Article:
The nature, scope and purpose of spatial planning in South Africa : towards a more coherent legal framework under SPLUMA

Master Thesis


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University of Cape Town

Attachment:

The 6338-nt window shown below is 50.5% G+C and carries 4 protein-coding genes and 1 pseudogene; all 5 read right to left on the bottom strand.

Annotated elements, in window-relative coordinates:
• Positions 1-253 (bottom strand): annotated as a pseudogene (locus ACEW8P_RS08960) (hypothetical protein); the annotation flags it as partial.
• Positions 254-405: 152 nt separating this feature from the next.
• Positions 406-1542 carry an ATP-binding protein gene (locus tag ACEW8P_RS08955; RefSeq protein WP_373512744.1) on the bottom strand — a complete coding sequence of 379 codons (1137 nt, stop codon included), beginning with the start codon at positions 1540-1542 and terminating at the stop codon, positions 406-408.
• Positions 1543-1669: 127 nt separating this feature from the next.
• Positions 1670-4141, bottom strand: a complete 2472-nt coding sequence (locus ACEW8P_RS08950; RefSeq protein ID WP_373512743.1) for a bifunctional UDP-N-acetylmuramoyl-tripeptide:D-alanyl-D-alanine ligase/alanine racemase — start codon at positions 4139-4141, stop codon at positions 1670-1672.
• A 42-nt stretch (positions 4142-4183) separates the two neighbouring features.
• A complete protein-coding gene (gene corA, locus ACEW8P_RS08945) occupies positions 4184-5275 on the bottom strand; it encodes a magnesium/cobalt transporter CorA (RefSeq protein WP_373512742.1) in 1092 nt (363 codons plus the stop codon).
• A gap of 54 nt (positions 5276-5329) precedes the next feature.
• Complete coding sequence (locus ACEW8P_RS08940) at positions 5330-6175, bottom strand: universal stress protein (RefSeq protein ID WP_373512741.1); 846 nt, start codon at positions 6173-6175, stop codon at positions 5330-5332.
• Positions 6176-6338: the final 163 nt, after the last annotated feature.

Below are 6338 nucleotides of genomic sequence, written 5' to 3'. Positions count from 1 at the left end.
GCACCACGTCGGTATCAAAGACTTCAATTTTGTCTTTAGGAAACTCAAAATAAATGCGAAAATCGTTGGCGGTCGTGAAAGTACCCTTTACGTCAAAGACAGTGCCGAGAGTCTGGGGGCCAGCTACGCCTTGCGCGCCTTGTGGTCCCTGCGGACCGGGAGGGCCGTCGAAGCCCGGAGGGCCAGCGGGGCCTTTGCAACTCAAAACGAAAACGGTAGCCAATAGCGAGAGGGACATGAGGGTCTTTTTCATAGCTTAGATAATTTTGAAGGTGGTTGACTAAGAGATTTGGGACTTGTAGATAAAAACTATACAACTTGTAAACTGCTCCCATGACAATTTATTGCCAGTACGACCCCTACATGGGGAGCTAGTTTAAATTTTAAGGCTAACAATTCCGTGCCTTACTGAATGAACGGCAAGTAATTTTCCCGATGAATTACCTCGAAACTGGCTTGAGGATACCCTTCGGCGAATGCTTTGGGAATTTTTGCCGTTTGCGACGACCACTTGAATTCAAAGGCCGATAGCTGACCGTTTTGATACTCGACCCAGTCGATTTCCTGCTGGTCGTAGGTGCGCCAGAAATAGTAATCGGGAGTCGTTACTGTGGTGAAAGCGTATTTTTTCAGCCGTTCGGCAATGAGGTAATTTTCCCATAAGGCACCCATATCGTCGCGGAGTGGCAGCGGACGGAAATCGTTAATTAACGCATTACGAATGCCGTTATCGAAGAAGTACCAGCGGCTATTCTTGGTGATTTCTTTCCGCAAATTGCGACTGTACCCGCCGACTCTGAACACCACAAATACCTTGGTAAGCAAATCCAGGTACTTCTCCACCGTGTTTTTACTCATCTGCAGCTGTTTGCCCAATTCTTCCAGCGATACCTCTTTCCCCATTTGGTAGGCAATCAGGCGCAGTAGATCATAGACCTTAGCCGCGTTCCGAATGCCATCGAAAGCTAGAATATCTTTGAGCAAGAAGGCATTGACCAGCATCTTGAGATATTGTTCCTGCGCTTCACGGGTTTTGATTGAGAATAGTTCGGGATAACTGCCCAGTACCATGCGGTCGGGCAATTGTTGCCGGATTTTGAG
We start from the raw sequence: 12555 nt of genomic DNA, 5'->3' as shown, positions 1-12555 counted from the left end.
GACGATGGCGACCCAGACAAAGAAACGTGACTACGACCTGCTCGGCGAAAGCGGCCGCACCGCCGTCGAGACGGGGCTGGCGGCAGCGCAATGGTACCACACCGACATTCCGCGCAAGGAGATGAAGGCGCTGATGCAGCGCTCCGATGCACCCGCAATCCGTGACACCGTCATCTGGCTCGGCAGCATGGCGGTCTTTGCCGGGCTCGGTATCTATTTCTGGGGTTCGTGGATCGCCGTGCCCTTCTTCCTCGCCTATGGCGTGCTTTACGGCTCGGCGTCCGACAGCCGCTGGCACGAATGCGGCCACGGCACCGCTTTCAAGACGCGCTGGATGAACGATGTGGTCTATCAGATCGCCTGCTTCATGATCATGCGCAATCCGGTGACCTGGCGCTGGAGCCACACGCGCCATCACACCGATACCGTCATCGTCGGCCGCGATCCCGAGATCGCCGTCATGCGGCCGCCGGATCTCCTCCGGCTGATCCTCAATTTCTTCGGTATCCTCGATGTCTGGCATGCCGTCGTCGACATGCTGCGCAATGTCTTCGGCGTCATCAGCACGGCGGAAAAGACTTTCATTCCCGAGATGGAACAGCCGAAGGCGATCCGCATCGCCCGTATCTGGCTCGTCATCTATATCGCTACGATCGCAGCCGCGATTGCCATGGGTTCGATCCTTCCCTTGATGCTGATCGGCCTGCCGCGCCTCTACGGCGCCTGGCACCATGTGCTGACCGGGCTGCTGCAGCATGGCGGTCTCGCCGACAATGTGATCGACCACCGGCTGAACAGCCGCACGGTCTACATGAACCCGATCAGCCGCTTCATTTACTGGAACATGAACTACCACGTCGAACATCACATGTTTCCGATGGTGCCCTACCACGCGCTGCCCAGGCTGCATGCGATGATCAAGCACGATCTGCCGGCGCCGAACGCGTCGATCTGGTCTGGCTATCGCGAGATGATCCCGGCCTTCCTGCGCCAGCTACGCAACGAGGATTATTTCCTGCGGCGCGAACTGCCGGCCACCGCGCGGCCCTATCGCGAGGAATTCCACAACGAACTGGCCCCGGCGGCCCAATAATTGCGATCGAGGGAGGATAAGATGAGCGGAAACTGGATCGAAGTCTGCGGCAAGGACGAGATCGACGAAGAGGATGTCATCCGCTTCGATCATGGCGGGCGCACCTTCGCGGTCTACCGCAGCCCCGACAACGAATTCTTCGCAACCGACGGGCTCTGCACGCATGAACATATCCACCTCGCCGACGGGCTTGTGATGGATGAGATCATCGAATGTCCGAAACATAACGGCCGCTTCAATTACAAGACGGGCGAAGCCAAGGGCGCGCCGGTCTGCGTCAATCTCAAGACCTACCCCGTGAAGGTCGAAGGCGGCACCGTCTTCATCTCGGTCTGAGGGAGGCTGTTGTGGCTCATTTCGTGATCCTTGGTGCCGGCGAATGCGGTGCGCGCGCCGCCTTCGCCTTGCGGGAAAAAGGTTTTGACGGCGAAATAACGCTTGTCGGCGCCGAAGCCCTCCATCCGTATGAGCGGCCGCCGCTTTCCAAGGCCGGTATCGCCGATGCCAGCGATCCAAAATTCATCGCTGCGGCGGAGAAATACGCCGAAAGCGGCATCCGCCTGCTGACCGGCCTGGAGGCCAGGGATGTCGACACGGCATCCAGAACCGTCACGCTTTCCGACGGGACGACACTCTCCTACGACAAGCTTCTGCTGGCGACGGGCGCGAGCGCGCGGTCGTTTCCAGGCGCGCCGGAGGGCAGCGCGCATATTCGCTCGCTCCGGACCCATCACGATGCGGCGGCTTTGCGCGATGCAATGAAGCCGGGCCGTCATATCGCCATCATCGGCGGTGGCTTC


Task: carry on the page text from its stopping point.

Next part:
Planning law has a significant role to play in facilitating and governing development within a country. In South Africa, a shift has occurred from the utilisation of planning laws to regulating development, to facilitating it. A key area of this legal discipline is spatial planning, which determines the ideal utilisation and allocation of an area for certain land uses. The history of spatial planning in South Africa, and more specifically in the Western Cape, is an interesting one as the planning system that exists is fragmented and fraught with confusion. This has resulted in issues, confusion and conflicts which has resulted in numerous court cases. Previous attempts to reform the planning regime have proven to be somewhat unsuccessful as inherent challenges persist whilst new challenges have arisen. Prior to the introduction of the Constitution, spatial planning was utilised to promote Apartheid ideologies. In 1994 South Africa entered into a democratic era, entrenching equal rights and subjecting all laws to the Constitution. This had hefty impetus for spatial planning and its instruments which, to a large extent, were racially biased and therefore became unconstitutional. The legal regime governing spatial planning was tasked with addressing the ills of apartheid and simultaneously striving towards the goal of sustainable development. Issues and challenges have arisen, which have resulted in a fragmented and incoherent planning dispensation. These challenges and issues include the persistence of old order planning legislation and sector policies with activities operating parallel to the planning discipline. Consequently, there is overlap and confusion with regard to the purpose and legal status of spatial planning instruments. To address this at the national sphere, in 2013 contemporary planning reform was embarked upon, with the enactment of Spatial Planning and Land Use Management Act 16 of 2013 (SPLUMA). In light of recent planning reform triggered by the commencement of SPLUMA, the aim of this dissertation is to determine if SPLUMA provides a more coherent legal regime governing spatial planning in South Africa. This is pursued by understanding the role spatial planning has had in South Africa, by determining the nature, scope and purpose that spatial planning under the legal regime prior to SPLUMA. During Apartheid a dichotomy of planning systems existed, where different areas were governed by different laws which were underpinned by racial segregation. This resulted in significant issues of fragmentation and confusion. The transition to democracy brought about significant changes to the legal landscape, including planning as the nature, scope and purpose of spatial planning was tasked with addressing the ills of apartheid and promoting sustainability. Although legislative reform was triggered by democracy, clarity of the legal framework governing spatial planning did not occur. One of the contributing factors of this was the persistence of old order legislation and the spatial planning instruments it provided for. The commencement of SPLUMA has triggered wholesale reform which aims to provide a more coherent legal regime governing spatial planning. Positive strides towards this are evident, including the uniform approach which is applicable throughout South Africa that SPLUMA adopts.